And in many cases, that's a really big deal. Conduit loans are normally about 10 years in link, so an entire decade. If you locked in an interest rate, prior to the first quarter of 2022, you locked in some of the lowest interest rates in American history. Now, let's say you're only two years in, you have eight years remaining on that super low interest loan. The loan might be so low in interest, it's literally half of current interest rates. So as a result, assuming that loan may be very advantageous to you. Now, there are some problems, of course, if you assume it, you're learning to value may be all screwed up, you pay more for that first property, then what the current owner paid for it, then your loan to value will shrink. 'Cause most conduit loans are done in the theory of 70% loan to value.

If you pay even more money for the facility, you may drop from 70% to 60 or even 50% of value. Which will require more money to come out of your pocket. Also, when you do an assumption, there are significant legal fees required in that assumption process. Now, whether it's pawn by the seller or by the buyer, that's entirely up to you and what you negotiate.

The bottom line, however, is that there are great opportunities in conduit lending to do assumptions, and there's also great opportunities in regular bank and credit union lending to do assumptions. Yet many, many buyers never really look at the assumption options at those opportunities. It doesn't take much to do, there's not a lot of effort required to talk to a bank to check in on the loan to see if an assumption is possible in order to go to the conduit lender to see if you might be able to go ahead and do an assumption of that.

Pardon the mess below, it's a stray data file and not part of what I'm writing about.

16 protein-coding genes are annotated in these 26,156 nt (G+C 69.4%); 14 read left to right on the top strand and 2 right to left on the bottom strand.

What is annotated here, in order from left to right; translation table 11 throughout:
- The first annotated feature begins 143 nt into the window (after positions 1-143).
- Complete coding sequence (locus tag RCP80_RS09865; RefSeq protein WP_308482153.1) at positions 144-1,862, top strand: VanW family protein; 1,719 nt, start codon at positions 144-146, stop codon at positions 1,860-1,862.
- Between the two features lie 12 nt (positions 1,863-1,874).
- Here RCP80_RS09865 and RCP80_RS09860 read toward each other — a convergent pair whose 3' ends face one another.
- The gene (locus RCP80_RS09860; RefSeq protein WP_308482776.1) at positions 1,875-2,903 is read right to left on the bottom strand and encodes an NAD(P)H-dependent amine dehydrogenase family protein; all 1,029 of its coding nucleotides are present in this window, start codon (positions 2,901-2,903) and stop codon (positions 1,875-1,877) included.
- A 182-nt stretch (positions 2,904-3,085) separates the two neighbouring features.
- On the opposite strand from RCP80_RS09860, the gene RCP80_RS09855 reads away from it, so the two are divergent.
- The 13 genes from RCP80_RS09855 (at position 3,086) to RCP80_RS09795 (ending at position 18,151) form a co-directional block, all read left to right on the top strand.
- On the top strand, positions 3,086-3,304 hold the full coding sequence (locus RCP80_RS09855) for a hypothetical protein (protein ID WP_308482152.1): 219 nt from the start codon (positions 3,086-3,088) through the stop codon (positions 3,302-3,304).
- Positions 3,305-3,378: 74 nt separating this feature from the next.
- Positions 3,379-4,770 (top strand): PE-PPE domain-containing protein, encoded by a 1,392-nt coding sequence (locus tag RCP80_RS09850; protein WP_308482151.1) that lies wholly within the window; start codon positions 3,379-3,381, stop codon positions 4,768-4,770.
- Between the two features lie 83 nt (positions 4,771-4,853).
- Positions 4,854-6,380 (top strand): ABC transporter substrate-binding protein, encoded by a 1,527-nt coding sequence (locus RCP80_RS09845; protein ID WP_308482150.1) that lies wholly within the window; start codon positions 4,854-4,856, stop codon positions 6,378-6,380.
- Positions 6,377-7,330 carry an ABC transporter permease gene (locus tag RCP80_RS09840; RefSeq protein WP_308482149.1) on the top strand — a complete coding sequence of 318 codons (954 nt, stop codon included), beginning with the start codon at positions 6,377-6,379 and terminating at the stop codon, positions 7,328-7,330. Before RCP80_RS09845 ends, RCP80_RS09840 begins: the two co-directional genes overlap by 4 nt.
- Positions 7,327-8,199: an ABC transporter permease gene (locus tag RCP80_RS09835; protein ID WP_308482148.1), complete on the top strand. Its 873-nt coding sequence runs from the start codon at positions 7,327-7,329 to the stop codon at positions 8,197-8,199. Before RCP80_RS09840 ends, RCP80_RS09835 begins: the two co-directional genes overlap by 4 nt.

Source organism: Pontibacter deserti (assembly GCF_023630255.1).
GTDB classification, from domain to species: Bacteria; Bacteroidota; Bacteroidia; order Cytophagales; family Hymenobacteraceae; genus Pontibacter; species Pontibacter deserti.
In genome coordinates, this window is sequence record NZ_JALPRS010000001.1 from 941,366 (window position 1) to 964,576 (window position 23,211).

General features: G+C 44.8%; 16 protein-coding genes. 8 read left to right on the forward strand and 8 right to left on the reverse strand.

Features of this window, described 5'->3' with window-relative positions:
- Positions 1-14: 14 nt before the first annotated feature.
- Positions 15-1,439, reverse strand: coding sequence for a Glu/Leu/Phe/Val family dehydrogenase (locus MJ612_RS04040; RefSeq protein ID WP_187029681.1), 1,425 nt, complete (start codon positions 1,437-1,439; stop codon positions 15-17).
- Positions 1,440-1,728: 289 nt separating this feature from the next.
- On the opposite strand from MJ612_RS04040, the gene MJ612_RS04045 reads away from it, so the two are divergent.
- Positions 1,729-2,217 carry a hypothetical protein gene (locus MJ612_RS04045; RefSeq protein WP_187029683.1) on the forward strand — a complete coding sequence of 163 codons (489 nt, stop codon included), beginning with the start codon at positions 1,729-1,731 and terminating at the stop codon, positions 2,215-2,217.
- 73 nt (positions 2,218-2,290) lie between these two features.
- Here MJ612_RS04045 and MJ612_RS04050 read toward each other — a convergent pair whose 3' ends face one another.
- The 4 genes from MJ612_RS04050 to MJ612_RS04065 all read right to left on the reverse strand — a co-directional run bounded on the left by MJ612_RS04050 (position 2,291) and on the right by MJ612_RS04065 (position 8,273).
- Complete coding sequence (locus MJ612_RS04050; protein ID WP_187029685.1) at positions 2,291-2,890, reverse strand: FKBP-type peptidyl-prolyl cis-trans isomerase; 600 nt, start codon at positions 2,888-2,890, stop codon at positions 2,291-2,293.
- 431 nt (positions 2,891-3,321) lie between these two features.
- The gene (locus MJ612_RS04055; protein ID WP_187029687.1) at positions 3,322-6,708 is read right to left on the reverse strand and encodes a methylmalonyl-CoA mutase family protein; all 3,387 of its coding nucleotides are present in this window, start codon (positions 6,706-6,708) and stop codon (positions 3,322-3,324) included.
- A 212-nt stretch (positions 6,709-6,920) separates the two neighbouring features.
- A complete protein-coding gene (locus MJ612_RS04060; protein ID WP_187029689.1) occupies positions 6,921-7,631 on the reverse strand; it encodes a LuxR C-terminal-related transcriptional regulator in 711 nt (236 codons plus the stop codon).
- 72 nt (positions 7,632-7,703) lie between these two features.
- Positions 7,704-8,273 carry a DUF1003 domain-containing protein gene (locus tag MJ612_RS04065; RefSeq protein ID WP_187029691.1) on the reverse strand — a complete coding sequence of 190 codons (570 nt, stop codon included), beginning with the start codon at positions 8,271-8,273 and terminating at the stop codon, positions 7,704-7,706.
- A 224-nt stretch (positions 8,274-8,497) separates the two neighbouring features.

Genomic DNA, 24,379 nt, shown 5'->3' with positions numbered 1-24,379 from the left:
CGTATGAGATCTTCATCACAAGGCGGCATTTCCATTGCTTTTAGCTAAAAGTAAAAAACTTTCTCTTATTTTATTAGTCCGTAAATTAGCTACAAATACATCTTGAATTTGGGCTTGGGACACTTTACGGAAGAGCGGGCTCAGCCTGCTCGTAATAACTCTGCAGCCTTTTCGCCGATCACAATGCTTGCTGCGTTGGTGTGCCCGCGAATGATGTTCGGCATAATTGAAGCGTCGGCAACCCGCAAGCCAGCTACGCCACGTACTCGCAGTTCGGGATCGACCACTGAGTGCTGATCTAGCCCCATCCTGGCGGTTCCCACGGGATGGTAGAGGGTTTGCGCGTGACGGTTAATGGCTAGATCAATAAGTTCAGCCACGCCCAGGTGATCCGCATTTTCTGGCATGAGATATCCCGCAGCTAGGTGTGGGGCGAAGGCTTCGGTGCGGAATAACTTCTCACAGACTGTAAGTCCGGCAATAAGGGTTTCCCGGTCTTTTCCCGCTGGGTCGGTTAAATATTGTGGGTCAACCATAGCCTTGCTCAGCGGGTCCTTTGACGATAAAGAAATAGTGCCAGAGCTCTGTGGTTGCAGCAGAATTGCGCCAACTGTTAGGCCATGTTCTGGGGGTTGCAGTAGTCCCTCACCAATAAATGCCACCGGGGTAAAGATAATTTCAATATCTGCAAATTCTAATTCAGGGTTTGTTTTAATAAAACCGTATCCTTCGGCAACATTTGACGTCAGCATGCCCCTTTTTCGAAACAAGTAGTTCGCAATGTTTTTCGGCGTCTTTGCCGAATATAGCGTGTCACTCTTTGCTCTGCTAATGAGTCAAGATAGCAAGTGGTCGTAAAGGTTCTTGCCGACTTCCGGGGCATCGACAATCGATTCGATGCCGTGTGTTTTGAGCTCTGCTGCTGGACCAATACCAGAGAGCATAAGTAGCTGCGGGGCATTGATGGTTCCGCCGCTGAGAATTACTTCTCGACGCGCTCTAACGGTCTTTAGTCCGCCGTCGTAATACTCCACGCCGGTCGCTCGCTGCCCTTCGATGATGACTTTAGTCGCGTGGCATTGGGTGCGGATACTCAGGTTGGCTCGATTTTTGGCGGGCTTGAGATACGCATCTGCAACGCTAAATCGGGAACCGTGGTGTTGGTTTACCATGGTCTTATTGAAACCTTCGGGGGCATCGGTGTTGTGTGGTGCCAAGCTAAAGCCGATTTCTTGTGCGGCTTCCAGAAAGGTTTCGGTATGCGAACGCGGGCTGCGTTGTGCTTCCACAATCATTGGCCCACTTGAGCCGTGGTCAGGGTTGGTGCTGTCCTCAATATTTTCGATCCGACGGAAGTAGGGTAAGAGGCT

But the key item in the world in which interest rates have gone up the fastest and the highest in 40 years, that we all have to be a little more creative. And sometimes looking at the existing debt is one great avenue to achieve just that. This is Frank Rolfe, the Self Storage University Podcast. Hope you enjoyed this, talk to you again soon.